A comparison of McGrath MAC, Pentax AWS, and Macintosh direct laryngoscopes for nasotracheal intubation: a randomized controlled trial
Received 22 June 2019
Accepted for publication 18 August 2019
Published 18 September 2019 Volume 2019:15 Pages 1121—1128
Checked for plagiarism Yes
Review by Single-blind
Peer reviewer comments 3
Editor who approved publication: Professor Garry Walsh
Yun Jeong Chae,* Dae Hee Kim,* Eun Jeong Park, Juyeon Oh, In Kyong Yi
Department of Anesthesiology and Pain Medicine, Ajou University School of Medicine, Suwon 16499, South Korea
*These authors contributed equally to this work
Correspondence: In Kyong Yi
Department of Anaesthesiology and Pain Medicine, Ajou University School of Medicine, 164 World Cup-ro, Yeongtong-gu, Suwon 16499, South Korea
Tel +82 219 7522
Fax +82 219 5579
Purpose: Videolaryngoscopy in nasotracheal intubation has been reported to be better than direct laryngoscopy. The most suitable type of videolaryngoscope remains unknown. This study aimed to compare two videolaryngoscopes (McGrath MAC and Pentax AWS) with a Macintosh laryngoscope during nasotracheal intubation.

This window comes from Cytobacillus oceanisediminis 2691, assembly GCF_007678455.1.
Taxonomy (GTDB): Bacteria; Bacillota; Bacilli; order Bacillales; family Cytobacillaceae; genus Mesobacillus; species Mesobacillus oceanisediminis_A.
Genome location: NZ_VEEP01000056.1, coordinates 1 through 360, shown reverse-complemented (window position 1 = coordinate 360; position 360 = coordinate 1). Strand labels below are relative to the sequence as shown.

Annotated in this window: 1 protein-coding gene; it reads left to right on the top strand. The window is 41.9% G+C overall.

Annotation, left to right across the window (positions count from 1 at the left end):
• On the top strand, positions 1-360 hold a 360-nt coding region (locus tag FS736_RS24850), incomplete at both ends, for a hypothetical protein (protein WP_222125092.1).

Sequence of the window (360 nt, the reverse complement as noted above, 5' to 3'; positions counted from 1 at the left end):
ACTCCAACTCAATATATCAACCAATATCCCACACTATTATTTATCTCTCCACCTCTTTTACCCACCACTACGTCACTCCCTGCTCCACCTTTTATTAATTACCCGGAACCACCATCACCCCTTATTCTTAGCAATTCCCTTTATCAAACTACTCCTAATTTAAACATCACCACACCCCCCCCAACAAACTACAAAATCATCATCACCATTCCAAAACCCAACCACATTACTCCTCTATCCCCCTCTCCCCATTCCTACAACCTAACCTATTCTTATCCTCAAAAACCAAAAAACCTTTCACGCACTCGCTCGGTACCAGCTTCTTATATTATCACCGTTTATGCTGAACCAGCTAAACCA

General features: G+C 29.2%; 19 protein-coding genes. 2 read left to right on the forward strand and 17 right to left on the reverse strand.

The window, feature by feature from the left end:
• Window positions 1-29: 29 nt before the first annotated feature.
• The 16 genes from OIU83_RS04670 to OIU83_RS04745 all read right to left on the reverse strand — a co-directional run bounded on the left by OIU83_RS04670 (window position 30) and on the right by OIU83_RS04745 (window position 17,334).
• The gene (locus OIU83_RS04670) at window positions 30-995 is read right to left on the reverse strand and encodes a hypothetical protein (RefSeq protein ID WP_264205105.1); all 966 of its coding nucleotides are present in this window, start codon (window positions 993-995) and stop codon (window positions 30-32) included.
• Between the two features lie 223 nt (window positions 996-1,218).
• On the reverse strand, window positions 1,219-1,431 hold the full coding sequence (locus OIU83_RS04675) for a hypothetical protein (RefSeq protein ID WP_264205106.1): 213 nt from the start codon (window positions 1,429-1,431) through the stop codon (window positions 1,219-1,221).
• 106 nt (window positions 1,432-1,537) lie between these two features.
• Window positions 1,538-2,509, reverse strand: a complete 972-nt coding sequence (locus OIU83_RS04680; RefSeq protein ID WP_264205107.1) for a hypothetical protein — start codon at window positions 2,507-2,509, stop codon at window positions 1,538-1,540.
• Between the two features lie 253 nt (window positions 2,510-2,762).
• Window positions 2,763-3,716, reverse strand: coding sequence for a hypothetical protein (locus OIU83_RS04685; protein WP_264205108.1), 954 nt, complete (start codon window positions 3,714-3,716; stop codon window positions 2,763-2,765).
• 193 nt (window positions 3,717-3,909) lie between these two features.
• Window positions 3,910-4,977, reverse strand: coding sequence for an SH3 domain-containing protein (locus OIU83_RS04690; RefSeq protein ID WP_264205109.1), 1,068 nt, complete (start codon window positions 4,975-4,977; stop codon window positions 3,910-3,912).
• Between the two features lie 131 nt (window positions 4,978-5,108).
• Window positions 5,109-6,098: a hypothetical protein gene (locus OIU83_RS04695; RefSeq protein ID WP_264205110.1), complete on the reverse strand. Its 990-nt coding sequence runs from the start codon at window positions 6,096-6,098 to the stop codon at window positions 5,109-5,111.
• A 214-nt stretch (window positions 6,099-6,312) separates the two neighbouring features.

Methods: Overall, 123 patients older than 18 with normal airways who needed nasotracheal intubation were randomly allocated into three groups: Macintosh (n=41), McGrath (n=41), and Pentax (n=41). Intubation time was the primary outcome and subdivided into three steps: nose to oropharynx, oropharynx to laryngeal inlet, and laryngeal inlet to trachea. Time required, ease of each step, glottic view grade, modified nasal intubation–difficulty score, and subjective difficulty were evaluated.
Results: Intubation time among the three groups was not significantly different (Macintosh 34.6±8.1 seconds, McGrath 35.2±7.9 seconds, Pentax 36.2±9.7 seconds; p=0.727). While the glottal view was better with videolaryngoscopes (I/IIa/IIb/III 36.6%/36.6%/19.5%/7.3% vs 82.9%/9.8%/7.3%/0%, vs 63.4%/29.3%/4.9%/2.4%, p=0.000), modified nasal intubation–difficulty score and subjective difficulty and ease of each step were not significantly different. However, the Pentax took longest for the second step (11.8±6.3 vs 10.3±3.5 vs 15.1±7.6 seconds, p=0.001) but was shortest for the third step (2.9±2.6 vs 4.4±5.6 vs 1.7±0.7 seconds, p=0.001).
Conclusion: The McGrath MAC and Pentax AWS showed no benefits in intubation time or difficulty, despite better glottal views, compared to the Macintosh laryngoscope in nasotracheal intubation. Additionally, videolaryngoscopes had variable performance at different steps of nasotracheal intubation.
Keywords: laryngoscopes, laryngoscopy, intubation, trachea, nose
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